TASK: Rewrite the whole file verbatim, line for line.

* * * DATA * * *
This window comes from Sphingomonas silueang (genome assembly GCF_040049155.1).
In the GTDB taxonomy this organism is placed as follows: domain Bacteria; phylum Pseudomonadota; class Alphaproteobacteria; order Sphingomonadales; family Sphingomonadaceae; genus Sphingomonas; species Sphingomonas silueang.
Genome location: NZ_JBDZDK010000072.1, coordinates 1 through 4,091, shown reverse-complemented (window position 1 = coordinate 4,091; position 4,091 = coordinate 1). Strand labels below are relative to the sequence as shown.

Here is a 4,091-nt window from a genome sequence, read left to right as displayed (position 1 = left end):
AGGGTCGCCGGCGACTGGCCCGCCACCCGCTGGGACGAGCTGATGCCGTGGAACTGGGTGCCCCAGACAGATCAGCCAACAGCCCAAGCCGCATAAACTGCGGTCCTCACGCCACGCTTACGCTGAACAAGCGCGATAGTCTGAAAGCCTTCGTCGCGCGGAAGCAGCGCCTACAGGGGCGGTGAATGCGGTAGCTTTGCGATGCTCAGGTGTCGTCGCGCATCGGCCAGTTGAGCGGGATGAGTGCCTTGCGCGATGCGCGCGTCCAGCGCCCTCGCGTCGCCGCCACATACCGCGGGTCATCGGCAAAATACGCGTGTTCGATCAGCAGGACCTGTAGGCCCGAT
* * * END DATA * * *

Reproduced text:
This window comes from Sphingomonas silueang (genome assembly GCF_040049155.1).
In the GTDB taxonomy this organism is placed as follows: domain Bacteria; phylum Pseudomonadota; class Alphaproteobacteria; order Sphingomonadales; family Sphingomonadaceae; genus Sphingomonas; species Sphingomonas silueang.
Genome location: NZ_JBDZDK010000072.1, coordinates 1 through 4,091, shown reverse-complemented (window position 1 = coordinate 4,091; position 4,091 = coordinate 1). Strand labels below are relative to the sequence as shown.

Here is a 4,091-nt window from a genome sequence, read left to right as displayed (position 1 = left end):
AGGGTCGCCGGCGACTGGCCCGCCACCCGCTGGGACGAGCTGATGCCGTGGAACTGGGTGCCCCAGACAGATCAGCCAACAGCCCAAGCCGCATAAACTGCGGTCCTCACGCCACGCTTACGCTGAACAAGCGCGATAGTCTGAAAGCCTTCGTCGCGCGGAAGCAGCGCCTACAGGGGCGGTGAATGCGGTAGCTTTGCGATGCTCAGGTGTCGTCGCGCATCGGCCAGTTGAGCGGGATGAGTGCCTTGCGCGATGCGCGCGTCCAGCGCCCTCGCGTCGCCGCCACATACCGCGGGTCATCGGCAAAATACGCGTGTTCGATCAGCAGGACCTGTAGGCCCGAT